Sunday, April 22, 2018

Wiggle Matching

Comparing the occurrence rate of the phrase "unseasonable warmth" in literature (blue) to a 1975 northern hemisphere temperature reconstruction (black)

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Friday, April 20, 2018

Meridional vs Zonal: cooling vs warming 1975-2000

from Chilling Possibilities, Science News, 1975

The winter of 1780-81 was a particularly bitter one for the American Revolutionary forces. Washington's troops hunkered down, ill-clothed and ill-fed, around their campfires at Morristown, N.J., while a few miles away British troops enjoyed the relative luxury of an occupied New York City. But even the British had their problems, for the win- ter was so cold that parts of New York harbor froze for weeks at a time, blocking movement of their powerful fleet. The ice even got thick enough to allow hauling cannons from Manhattan to Staten Island. The colonists had struggled against devastating winters ever since establishment of the earliest settlements, when one of the few holidays celebrated by the stern Puritans was that of Thanks- giving-for a harvest bountiful enough to ensure survival until spring.
Though they didn't realize it, these hardy pioneers were trying to conquer a New World in the midst of some of the worst weather in over 2,000 years, a cold spell that had begun in the early 15th century and was to continue until around 1850, known to later climatologists as the "Little Ice Age."
By contrast, the weather in the first part of this century has been the warmest and best for world agriculture in over a millennium, and, partly as a result, the world's population has more than doubled. Since 1940, however, the temperature of the Northern Hemisphere has been steadily falling: Having risen about 1.1 degrees C. between 1885 and 1940, according to one estimation, the temperature has already fallen back some 0.6 degrees, and shows no signs of reversal.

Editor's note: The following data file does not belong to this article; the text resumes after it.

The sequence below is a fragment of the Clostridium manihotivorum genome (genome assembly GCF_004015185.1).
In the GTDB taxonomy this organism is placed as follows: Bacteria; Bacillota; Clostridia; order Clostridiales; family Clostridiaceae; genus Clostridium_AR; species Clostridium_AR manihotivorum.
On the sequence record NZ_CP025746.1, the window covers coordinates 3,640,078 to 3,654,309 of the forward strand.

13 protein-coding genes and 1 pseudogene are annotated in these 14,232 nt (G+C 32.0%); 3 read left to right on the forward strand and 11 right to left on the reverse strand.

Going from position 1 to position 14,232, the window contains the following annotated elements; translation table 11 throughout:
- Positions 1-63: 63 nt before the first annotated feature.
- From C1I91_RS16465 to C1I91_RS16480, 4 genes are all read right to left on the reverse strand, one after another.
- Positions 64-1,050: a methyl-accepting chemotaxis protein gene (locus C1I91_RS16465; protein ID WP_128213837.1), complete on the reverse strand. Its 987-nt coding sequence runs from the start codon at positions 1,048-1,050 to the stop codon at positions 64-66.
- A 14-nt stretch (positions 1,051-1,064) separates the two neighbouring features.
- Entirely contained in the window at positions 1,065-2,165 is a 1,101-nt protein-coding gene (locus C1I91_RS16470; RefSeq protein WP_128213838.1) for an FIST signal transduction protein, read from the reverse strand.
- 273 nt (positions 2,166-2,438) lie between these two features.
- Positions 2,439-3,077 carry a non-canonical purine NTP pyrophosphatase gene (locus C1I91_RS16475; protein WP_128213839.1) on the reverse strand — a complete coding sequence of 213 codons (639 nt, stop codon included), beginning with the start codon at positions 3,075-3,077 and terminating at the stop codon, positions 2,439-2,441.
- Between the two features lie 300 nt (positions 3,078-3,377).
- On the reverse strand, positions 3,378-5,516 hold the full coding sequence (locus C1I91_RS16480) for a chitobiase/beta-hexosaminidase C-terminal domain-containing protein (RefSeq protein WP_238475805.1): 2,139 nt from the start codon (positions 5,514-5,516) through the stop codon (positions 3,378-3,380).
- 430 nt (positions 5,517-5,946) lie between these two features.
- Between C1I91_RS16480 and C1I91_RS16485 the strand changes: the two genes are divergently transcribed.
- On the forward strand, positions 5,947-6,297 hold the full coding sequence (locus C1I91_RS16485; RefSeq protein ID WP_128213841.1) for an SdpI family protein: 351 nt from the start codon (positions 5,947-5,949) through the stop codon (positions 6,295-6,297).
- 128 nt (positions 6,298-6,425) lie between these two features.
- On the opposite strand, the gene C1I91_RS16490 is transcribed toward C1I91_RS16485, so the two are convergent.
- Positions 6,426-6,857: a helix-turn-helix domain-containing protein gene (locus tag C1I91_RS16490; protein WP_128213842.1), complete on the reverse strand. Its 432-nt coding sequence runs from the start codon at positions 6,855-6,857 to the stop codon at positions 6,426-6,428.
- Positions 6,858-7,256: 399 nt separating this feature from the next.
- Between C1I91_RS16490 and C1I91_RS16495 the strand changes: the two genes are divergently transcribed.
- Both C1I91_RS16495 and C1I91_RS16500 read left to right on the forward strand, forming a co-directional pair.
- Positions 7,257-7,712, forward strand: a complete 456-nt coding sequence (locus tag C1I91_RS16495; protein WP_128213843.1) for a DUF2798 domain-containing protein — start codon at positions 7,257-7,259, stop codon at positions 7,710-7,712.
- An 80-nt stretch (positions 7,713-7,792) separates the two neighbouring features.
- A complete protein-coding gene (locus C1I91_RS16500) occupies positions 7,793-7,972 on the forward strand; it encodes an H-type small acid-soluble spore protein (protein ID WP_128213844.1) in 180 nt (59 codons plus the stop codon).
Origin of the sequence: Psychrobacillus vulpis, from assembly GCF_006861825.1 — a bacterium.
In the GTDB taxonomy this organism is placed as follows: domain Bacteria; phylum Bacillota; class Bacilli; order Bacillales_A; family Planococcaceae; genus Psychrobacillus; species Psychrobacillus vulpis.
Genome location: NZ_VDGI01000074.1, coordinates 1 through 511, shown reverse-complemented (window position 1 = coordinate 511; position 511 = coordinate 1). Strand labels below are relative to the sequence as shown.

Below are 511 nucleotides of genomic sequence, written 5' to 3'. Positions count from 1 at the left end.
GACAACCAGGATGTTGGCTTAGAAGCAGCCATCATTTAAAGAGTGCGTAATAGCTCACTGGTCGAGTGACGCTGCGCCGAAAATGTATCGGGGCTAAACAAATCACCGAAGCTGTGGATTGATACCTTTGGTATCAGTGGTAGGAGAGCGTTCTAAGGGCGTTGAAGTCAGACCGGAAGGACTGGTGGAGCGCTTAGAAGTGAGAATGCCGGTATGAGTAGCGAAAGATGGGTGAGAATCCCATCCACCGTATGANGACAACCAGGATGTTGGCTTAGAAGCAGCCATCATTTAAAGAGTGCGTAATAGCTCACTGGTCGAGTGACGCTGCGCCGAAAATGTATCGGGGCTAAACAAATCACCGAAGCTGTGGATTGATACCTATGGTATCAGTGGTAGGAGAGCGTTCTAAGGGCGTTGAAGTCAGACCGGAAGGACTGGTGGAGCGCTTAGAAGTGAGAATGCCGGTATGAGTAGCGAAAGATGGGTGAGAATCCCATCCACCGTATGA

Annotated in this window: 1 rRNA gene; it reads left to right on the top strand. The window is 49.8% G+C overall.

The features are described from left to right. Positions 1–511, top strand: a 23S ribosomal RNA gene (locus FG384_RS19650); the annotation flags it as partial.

During warm periods a "zonal circulation" predominates, in which the prevailing westerly winds of the temperate zones are swept over long distances by a few powerful high and low pressure centers. The result is a more evenly distributed pattern of weather, varying relatively little from month to month or season to season. During cooler climatic periods, how- ever, the high-altitude winds are broken up into irregular cells by weaker and more plentiful pressure centers, causing formation of a "meridional circulation" pattern. These small, weak cells may stagnate over vast areas for many months, bringing unseasonably cold weather on one side and unseasonably warm weather on the other. Droughts and floods become more frequent and may alternate season to season, as they did last year in India. Thus, while the hemisphere as a whole is cooler, individual areas may alternately break temperature and precipitation records at both extremes.

United Nations Fisheries and Aquaculture Org (circa 2000)

Meridional (C) circulation dominated in 1890-1920 and 1950-1980. The combined, "zonal" (W+E) circulation epochs dominated in 1920-1950 and 1980-1990. Current "latitudinal"(WE) epoch of 1970-1990s is not completed yet, but it is coming into its final stage, and so the "meridional" epoch (C-circulation) is now in its initial stage. (It will be useful for the reader to note here the relation that shows that the "transition" from C to W-E is continuous, and the equation balances to 100%, in the form of a simple graphic without any other variables included).